Google: free electronic music exhibition launched

Articles, News // Tue 11 Jan 2022 - 15:32pm

The ‘Music, Makers & Machines’ virtual exhibition is Google’s latest-and-greatest cultural endeavour. It highlights key moments in electronic history as well as the ever-growing variety of talent and tech behind our beloved soundscapes.

Spearheaded by the teams at Google Arts & Culture and Youtube, more than 50 partners from 15 countries collaborated with the tech giant to curate the interactive showcase.

The result of this extraordinary collaboration is a highly immersive resource, featuring AR components, 3D scans, 360° tours, over 13,000 archived photographs and 200 online exhibits; alongside extracts that explore the historic sounds, scenes and cities.

Ensuring our electronic routes continue to be cheshired, the creators behind ‘Music, Makers & Machines’ have also assembled a wide variety of lessons for schools and students, serving as an excellent educationalresource available even for those without internet access.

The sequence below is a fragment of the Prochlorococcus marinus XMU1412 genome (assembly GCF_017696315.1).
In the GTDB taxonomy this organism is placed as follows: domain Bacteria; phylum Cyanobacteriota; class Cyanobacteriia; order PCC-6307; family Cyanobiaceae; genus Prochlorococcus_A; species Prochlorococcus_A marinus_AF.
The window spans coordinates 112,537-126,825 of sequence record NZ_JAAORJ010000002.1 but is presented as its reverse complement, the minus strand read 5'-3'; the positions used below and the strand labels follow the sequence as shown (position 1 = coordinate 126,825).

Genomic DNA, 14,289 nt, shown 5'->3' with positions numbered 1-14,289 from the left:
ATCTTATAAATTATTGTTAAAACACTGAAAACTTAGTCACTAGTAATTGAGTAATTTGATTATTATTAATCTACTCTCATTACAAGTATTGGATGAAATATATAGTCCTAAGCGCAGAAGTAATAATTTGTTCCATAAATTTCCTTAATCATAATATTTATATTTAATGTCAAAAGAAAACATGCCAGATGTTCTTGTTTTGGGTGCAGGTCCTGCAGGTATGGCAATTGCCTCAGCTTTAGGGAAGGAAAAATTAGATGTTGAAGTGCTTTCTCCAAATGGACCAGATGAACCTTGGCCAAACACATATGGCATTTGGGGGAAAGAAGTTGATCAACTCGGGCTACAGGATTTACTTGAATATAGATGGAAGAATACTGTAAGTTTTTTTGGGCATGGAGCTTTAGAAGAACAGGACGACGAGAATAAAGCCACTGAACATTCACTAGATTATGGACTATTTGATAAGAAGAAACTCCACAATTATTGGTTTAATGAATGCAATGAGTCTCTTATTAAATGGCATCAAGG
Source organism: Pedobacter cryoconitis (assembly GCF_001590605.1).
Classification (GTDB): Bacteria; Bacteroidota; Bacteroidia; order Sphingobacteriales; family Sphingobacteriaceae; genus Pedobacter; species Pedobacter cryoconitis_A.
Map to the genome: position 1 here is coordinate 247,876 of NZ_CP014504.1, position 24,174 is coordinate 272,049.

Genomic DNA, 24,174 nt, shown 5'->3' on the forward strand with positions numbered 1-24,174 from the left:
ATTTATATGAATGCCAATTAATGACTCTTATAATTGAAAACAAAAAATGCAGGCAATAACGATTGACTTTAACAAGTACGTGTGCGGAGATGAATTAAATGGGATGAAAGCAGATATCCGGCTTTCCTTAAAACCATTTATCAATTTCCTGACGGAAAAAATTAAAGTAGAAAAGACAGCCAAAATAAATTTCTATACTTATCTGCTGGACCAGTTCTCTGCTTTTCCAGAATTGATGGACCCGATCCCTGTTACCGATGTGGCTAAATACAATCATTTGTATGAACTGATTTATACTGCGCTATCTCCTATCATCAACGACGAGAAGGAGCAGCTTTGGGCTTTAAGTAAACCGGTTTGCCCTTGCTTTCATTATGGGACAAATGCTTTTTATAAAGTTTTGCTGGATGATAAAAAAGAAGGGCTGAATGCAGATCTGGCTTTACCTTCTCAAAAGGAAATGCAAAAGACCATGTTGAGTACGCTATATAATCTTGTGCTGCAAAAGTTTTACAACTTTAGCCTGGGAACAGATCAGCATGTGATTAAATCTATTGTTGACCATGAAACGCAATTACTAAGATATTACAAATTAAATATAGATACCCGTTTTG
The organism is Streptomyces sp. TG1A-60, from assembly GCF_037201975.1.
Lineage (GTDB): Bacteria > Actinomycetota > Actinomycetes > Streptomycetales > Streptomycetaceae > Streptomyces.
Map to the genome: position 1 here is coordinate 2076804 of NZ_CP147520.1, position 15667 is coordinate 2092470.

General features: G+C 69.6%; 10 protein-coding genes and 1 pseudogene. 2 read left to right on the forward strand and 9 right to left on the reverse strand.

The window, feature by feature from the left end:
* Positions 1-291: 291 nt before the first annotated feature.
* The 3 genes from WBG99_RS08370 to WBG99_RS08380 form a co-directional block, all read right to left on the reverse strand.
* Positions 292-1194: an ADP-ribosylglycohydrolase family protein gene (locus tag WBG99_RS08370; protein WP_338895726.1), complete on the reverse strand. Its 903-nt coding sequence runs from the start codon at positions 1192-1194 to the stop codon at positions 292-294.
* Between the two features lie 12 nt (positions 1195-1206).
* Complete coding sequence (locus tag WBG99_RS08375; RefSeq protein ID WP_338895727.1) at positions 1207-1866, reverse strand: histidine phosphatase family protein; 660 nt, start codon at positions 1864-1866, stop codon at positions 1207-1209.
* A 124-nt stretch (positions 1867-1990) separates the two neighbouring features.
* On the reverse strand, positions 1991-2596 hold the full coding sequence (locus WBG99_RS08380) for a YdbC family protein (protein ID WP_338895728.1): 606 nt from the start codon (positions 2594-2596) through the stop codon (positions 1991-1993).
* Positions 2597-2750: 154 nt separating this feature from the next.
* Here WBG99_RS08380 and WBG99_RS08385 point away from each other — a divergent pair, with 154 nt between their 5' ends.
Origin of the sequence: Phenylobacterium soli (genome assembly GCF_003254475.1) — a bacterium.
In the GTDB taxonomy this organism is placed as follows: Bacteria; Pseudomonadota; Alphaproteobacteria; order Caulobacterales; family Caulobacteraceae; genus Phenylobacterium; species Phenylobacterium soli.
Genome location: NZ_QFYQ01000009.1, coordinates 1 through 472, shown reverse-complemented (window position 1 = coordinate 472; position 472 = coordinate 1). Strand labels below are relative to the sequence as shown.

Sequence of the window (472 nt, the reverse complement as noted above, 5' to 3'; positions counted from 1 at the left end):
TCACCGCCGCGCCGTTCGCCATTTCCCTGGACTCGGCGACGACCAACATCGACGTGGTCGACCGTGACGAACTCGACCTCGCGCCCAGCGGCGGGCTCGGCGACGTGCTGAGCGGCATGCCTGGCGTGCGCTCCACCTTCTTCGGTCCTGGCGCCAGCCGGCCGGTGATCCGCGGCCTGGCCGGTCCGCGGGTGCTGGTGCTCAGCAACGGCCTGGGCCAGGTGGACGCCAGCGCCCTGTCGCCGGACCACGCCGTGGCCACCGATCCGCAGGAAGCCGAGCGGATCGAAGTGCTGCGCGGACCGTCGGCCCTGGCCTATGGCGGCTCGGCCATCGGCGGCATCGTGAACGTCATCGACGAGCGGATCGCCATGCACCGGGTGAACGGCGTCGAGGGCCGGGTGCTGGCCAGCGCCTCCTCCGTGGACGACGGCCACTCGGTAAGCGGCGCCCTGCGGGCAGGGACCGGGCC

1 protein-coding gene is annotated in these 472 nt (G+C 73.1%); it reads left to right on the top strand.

The project most interestingly explores the plethora of technology that has fueled and influenced the world’s electronic tastes. From the invention of the world’s-first synthesiser in 1895, to the release of the infamous Roland-909 in 1983 — a piece of kit that helped shape the rave as we know it and remains incredibly sought after, even today.

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The centerpiece, however, is certainly their ‘AR Synth‘ section. Powered by augmented reality and 3D modelling, Google and the Swiss Museum for Electronic Music Instruments (SMEM) have made the world’s five most influential synthesisers free to operate and explore — anytime, anywhere.

Many more historical pieces of tech are available in 3D, as well as the iconic studios where pioneers spent countless hours experimenting and producing. Furthermore, the exhibition explores Berghain, sound-system culture and key moments in history.

For users wanting the experience on the go, the mobile Google Arts & Culture app is available on the Apple App Store and Google Play Store.

Due to the mass of information found in this project, this is certainly not the only ‘Music, Makers & Machines’ content Tribal Magazine will cover. Myself and our electronic music history specialist, Charlie Jordan, will be delving deep into the history covered in future articles.

Be sure to follow Tribal on Instagram, Twitter and Facebook to keep updated.